This last year has been extraordinary. Filled with lockdowns, home-schooling, health and financial insecurity, it has shown us how easy it can be to slip into perpetuating poor health. Amongst many other things, this means we will need to work harder as we come out of lockdown.
However, our lifestyle choices contribute to around 70 per cent of long-term illnesses. This is a truly significant amount of illness that is preventable and can make a difference to the burden on the NHS.
I firmly believe that helping you understand and make the best lifestyle choices for you will help you live the best and healthiest life possible. Your body is amazing and has all the mechanisms and pathways in place to be well. Your lifestyle IS the medicine that you can access instantly and puts you instantly back in control of your health.
However it’s not always easy. It’s not about suddenly switching something on and you are ‘healthy’. It’s about small repeated behaviours. It’s more about making an effort to try and go to bed an hour early on Monday evenings for example. deciding to run up the steps 2 at a time each time when you would normally walk up them.
You see, we know statistically that it takes small repeated behaviours to make a change. Some studies say it takes 16 weeks for this to imbed and rewire our brain.
Here are our top tips:
- Keep a glass of water by your bedside so you wake up and get closer to your 2L daily water intake and crucial for metabolism helping weight loss.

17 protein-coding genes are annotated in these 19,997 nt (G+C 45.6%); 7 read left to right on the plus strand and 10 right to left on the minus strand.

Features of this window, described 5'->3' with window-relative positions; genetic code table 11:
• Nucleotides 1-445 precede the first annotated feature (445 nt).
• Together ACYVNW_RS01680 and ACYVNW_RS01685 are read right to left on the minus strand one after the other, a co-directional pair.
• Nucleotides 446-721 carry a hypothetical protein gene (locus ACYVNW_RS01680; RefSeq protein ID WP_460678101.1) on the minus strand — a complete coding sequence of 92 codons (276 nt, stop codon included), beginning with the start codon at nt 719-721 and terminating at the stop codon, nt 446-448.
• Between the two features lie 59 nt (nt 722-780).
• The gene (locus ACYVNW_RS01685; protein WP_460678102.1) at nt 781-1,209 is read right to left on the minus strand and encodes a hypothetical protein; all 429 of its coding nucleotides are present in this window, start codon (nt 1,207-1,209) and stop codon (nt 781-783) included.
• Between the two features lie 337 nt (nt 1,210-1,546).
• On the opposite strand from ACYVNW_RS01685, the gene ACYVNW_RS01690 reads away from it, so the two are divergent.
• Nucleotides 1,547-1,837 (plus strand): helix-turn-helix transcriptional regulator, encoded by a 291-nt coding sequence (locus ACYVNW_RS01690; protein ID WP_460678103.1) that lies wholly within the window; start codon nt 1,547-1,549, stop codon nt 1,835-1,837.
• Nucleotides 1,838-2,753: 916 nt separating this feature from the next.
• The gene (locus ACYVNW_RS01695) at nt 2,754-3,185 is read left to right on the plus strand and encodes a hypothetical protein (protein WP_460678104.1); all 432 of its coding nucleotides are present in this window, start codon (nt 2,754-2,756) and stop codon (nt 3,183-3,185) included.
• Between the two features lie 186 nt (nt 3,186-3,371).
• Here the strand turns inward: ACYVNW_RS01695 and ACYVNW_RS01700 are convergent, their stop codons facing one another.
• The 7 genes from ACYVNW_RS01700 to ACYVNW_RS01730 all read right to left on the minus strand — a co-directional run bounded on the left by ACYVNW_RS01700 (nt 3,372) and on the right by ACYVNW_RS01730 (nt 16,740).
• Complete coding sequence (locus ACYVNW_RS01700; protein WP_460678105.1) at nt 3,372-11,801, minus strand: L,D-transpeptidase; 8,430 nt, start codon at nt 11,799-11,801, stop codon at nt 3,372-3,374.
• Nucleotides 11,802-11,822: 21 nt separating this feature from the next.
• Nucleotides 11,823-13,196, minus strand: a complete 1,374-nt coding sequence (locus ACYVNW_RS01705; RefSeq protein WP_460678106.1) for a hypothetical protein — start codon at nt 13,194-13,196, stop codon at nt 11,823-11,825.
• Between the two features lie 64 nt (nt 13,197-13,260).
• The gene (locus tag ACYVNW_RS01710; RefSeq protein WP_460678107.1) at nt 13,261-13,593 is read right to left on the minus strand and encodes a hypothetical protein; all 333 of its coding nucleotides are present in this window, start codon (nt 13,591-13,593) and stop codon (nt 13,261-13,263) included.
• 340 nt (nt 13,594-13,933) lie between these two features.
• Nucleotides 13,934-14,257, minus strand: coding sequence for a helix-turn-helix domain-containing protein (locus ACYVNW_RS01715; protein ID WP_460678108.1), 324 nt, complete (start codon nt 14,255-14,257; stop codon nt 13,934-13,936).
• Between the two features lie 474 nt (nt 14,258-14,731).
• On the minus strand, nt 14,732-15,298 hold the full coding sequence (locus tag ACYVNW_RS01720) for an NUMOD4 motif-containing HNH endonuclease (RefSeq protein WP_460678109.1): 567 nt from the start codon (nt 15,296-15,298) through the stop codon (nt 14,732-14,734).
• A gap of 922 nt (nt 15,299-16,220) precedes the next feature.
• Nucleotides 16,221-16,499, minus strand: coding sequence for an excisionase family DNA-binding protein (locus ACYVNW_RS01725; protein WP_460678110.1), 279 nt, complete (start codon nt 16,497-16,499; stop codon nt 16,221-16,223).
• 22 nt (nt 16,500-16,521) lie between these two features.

- Bring activity into everyday by associating it with pleasurable or easy, daily things. Like doing 10 squats whilst brushing your teeth or table top press-ups whilst waiting for the kettle to boil.
- Try using ‘pacing’ – a technique used to help manage chronic pain and anxiety symptoms, as well as by top athletes to peak performance. More apparent as we return to fast paced living. It’s about absolutely prioritising just 1 activity a day based on your energy levels, planning activities and also not overloading your ‘to do’ list. This helps to break the boom-bust cycle that we tend to engage in.
- Try setting some time aside to look after yourself. Even 10 mins is enough – a luxurious hand cream that you can use to give yourself a lovely home hand massage or a bath with sleep enhancing Epsom salts.
- Joining a virtual community group that reflects one of your lost interests like singing or a book club. The sense of belonging and losing yourself in something fun is hugely serotonin and endorphin releasing which are the same hormones released when you get a hug!
So join us at Human Health – what is your #1change? Let us know your health changes in our Instagram page @humanhealth.drmayoni
This article first appeared in the April issue SE22 magazine.